Friday, May 29, 2009

Rollin' the dice again

Faced with another game time decision. Which weather site should I base my decision on? The national weather service says 30% tomorrow before 1pm., says 30% after 10am. We'll keep an eye on it. We'll make the call this afternoon at 4pm. Why can't it just be nice on Wednesdays and Mondays? Go ahead and rain away the other 5 days.

Yesterday I covered my intro the BBGA and the NBC. Needles to say, I didn't make the baking team. Not that time, or the next. But I did earn a spot and compete on the 2005 team. That 1999 team went on to win the whole deal. It was a real shock to the French. First time the US won. I've been to Paris many times. I've spent a lot of time with French bakers. Nice guys, a lot of things make it difficult for us to compare our business model to theirs. But they face the same challenges we do. Worse news for them, they are going through the same infusion of grocery stores that American bakers have been going through since the 60's(?). Every trip to Paris/France, I see fewer and fewer bakeries. More and more frozen dough. There are still way more bakeries, per capita, than we have here. I think there are more than 10,000 bakeries in Paris alone.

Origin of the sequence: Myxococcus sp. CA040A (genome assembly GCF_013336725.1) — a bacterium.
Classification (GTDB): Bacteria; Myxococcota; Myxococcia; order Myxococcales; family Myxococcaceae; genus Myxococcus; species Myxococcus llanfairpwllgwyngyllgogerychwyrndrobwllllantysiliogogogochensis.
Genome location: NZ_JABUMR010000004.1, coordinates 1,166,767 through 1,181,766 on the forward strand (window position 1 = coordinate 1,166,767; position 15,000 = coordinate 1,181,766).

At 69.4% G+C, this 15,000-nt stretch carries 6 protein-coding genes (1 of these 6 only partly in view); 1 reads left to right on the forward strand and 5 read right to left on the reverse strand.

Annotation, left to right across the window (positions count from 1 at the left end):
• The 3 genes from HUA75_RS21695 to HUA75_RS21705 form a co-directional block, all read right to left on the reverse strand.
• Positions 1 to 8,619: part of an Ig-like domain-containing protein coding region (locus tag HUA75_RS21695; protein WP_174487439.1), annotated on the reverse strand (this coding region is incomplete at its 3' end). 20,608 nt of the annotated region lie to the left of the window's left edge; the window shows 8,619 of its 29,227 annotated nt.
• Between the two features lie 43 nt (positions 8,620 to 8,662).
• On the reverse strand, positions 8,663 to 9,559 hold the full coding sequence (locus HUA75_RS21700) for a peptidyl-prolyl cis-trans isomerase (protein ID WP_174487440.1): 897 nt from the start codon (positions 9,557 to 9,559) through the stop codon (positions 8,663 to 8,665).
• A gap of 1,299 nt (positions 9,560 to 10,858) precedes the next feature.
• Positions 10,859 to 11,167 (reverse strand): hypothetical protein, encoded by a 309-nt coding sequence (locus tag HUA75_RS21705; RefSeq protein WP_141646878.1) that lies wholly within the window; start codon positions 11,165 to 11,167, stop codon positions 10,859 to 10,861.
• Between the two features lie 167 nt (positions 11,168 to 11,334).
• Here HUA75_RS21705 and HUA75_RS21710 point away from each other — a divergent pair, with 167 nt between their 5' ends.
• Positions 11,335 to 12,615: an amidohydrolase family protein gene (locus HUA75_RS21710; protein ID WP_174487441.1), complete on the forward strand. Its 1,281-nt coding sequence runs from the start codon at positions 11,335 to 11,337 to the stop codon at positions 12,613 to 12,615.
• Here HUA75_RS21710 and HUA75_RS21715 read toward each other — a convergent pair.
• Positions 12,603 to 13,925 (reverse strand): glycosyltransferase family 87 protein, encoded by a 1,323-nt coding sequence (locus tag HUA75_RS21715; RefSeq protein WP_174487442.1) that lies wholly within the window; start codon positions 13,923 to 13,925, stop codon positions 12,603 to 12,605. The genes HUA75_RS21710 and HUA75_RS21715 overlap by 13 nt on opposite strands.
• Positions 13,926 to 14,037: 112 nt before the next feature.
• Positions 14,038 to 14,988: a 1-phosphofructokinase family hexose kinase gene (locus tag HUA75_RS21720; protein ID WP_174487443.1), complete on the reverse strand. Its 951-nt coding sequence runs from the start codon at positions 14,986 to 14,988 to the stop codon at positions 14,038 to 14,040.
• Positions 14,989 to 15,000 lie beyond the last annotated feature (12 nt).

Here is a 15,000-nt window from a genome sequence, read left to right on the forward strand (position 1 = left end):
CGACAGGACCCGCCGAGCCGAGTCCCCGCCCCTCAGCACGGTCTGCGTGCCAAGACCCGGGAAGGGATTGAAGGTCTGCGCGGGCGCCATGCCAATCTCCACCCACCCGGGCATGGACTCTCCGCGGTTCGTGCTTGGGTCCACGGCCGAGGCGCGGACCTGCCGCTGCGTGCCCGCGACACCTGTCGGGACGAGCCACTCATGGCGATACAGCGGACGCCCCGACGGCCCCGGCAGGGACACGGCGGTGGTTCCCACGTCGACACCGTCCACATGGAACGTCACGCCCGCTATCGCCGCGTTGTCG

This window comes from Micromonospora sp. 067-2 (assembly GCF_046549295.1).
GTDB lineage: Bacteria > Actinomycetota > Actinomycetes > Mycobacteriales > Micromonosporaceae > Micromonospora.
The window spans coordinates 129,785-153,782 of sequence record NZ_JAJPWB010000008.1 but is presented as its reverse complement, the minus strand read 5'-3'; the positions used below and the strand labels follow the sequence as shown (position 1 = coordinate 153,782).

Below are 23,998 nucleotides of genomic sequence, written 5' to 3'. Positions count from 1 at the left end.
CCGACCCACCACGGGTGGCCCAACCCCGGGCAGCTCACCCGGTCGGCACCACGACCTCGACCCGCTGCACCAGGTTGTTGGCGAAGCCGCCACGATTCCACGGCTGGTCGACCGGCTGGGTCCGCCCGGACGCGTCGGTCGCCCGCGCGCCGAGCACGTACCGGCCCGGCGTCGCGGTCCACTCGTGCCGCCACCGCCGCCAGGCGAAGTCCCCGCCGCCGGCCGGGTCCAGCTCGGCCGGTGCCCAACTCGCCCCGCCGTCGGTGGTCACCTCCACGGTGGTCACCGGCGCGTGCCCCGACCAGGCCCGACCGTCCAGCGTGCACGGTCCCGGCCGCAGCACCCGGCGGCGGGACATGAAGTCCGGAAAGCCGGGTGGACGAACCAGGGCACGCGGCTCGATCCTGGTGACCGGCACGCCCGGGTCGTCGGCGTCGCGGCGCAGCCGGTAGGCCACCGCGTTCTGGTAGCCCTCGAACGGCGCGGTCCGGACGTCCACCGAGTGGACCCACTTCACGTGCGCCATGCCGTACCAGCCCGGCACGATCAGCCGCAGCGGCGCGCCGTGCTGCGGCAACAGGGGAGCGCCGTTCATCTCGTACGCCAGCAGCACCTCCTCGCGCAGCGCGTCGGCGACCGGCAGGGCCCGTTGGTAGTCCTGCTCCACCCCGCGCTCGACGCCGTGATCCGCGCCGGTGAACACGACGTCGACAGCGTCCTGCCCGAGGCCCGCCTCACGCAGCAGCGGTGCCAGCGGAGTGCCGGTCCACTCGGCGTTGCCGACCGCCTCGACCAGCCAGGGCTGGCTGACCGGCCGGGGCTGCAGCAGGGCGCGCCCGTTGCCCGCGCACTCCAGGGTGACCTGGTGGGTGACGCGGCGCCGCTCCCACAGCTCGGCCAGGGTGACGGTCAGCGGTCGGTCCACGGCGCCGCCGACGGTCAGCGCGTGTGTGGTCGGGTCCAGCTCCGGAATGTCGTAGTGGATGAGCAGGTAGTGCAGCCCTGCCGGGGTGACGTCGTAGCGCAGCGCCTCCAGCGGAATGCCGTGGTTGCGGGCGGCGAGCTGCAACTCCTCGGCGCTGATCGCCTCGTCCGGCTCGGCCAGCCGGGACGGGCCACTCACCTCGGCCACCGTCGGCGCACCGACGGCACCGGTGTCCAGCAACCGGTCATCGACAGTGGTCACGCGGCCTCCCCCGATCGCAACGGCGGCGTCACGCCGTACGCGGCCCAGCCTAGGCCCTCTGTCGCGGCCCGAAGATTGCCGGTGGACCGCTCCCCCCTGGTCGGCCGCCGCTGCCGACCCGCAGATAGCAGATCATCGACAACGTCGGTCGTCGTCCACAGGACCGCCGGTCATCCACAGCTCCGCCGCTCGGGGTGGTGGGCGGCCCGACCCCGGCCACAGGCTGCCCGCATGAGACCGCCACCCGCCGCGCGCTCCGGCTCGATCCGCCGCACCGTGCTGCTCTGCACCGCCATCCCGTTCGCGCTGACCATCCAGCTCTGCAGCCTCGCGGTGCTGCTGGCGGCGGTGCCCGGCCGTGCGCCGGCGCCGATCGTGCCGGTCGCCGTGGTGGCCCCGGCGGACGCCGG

I spend a lot of time talking to bakers, from both sides of the water. Not only the French. When you meet an American baker, he/she will say "how's business"? Every time. Never fails. When you meet a French baker, he(very few female bakers in France) will say "what flour are you using"? Kinda funny. I learned the flour ins and outs from a French guy, Didier Rosada. Great guy, great instructor, great friend. Came here from France to work for Bay State Milling. He became the bread instructor at the NBC. He does a lot of work for the American Wheat Council. Also, coached the 2005 team I was a part of. My dad taught me how to work, taught me perseverance, gave me the freedom to learn, Didier changed the way we bake.

I've been sitting here, motionless for a good couple minutes, hesitant about saying this. I'm gonna say it because I really, really believe it. Don't want to hurt any feelings, so I am sorry ahead of time. It's as easy to find good bread here as it is in France. There, any issues, take them up with Didier and a second guy, Phillipe LeCorre. It's their fault. They offered and I listened. They taught me to respect the process, and I do. You just have to know where to find it. Now, one thing. The reason the bread/pastries are so good in France is because they are always fresh, hours out of the oven. It's simple, they have tiny, tiny bakeries. From oven to store. They bake baguettes all day long. Not just once a day like here. They have tiny ovens. As I understand it. It's to costly to have any payroll, with the tax structure and all. Eighty percent of the bakeries in France have five employees or less. They are also governed regarding the selling price of a baguette. A small bakery, will produce 500-600 baguettes a day, a few other varieties of bread and some croissant.

Again, I apologize to my French friends, and my French customers. But I think they'll agree. After all, they know where to look.


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